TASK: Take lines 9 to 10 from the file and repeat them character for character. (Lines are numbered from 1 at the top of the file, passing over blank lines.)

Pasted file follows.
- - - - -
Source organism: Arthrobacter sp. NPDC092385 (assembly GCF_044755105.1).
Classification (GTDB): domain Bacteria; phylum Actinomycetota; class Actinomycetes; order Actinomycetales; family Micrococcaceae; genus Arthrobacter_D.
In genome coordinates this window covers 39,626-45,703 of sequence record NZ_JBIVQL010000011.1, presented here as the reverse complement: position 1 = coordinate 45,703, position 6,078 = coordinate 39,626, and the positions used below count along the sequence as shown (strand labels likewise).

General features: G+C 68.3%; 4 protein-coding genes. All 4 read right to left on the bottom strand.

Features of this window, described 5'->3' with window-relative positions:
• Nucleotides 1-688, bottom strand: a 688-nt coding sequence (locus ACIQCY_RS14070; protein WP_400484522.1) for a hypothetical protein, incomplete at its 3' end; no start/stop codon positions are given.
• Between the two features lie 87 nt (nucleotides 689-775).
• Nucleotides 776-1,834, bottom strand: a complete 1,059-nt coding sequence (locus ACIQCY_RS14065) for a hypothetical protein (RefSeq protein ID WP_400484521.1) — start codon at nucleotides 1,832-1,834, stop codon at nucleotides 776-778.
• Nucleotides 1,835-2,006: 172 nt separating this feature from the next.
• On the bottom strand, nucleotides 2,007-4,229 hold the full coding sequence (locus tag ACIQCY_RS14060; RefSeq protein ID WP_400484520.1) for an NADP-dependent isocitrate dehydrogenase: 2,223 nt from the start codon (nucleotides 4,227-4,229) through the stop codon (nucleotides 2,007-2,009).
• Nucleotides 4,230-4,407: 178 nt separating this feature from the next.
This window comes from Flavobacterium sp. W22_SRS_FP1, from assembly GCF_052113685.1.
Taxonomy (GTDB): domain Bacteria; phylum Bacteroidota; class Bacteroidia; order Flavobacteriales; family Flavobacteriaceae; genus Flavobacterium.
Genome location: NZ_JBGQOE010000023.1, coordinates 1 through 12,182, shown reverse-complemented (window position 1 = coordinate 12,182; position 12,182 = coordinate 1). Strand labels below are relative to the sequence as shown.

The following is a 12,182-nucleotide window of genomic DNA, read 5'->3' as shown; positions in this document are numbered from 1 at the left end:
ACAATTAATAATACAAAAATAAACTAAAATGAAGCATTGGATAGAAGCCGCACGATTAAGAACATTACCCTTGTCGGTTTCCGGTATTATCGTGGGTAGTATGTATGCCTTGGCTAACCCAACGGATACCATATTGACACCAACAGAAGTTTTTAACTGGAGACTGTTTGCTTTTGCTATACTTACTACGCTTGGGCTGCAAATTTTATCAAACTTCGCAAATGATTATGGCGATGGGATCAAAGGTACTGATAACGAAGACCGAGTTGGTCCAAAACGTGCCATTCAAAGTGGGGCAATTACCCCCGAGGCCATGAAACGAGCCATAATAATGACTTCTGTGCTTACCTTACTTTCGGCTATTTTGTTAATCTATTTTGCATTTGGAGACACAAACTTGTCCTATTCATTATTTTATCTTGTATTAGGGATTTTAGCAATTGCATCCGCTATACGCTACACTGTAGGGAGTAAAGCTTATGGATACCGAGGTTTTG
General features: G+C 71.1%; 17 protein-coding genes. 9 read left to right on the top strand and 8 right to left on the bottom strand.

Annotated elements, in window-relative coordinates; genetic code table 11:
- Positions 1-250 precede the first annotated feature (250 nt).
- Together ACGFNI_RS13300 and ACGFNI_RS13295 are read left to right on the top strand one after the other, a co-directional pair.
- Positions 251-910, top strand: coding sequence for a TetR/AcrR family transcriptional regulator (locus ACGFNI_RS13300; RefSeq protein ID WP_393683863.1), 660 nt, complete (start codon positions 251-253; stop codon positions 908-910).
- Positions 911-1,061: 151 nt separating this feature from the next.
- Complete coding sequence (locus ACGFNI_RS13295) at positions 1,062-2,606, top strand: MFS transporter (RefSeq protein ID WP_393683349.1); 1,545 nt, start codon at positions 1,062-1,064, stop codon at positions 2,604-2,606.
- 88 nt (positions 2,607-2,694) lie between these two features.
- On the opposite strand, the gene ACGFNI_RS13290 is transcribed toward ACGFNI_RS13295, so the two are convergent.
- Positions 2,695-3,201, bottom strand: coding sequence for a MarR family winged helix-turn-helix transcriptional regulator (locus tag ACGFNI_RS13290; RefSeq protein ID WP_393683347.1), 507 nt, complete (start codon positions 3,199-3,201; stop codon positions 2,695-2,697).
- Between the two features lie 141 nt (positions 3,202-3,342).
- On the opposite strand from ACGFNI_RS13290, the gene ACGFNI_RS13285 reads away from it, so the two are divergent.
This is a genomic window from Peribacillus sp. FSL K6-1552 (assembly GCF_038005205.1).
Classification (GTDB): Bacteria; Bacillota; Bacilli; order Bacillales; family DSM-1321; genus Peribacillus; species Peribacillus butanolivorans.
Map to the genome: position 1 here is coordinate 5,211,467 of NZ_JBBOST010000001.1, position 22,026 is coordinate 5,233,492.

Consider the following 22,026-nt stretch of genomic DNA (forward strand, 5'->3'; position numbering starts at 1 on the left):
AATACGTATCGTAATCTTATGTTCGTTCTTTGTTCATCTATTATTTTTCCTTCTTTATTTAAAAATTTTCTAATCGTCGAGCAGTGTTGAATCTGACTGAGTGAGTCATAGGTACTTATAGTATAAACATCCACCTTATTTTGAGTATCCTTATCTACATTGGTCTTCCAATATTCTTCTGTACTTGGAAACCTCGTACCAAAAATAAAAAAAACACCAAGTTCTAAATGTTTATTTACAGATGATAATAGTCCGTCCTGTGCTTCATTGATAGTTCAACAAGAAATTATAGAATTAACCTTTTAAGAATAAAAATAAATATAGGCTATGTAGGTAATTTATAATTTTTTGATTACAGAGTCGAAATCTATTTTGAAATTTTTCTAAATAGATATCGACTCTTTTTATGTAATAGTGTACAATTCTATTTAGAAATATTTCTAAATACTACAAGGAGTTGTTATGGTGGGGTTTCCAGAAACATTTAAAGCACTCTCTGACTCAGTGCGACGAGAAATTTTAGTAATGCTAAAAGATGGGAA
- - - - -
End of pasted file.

• Nucleotides 1,835-2,006: 172 nt separating this feature from the next.
• On the bottom strand, nucleotides 2,007-4,229 hold the full coding sequence (locus tag ACIQCY_RS14060; RefSeq protein ID WP_400484520.1) for an NADP-dependent isocitrate dehydrogenase: 2,223 nt from the start codon (nucleotides 4,227-4,229) through the stop codon (nucleotides 2,007-2,009).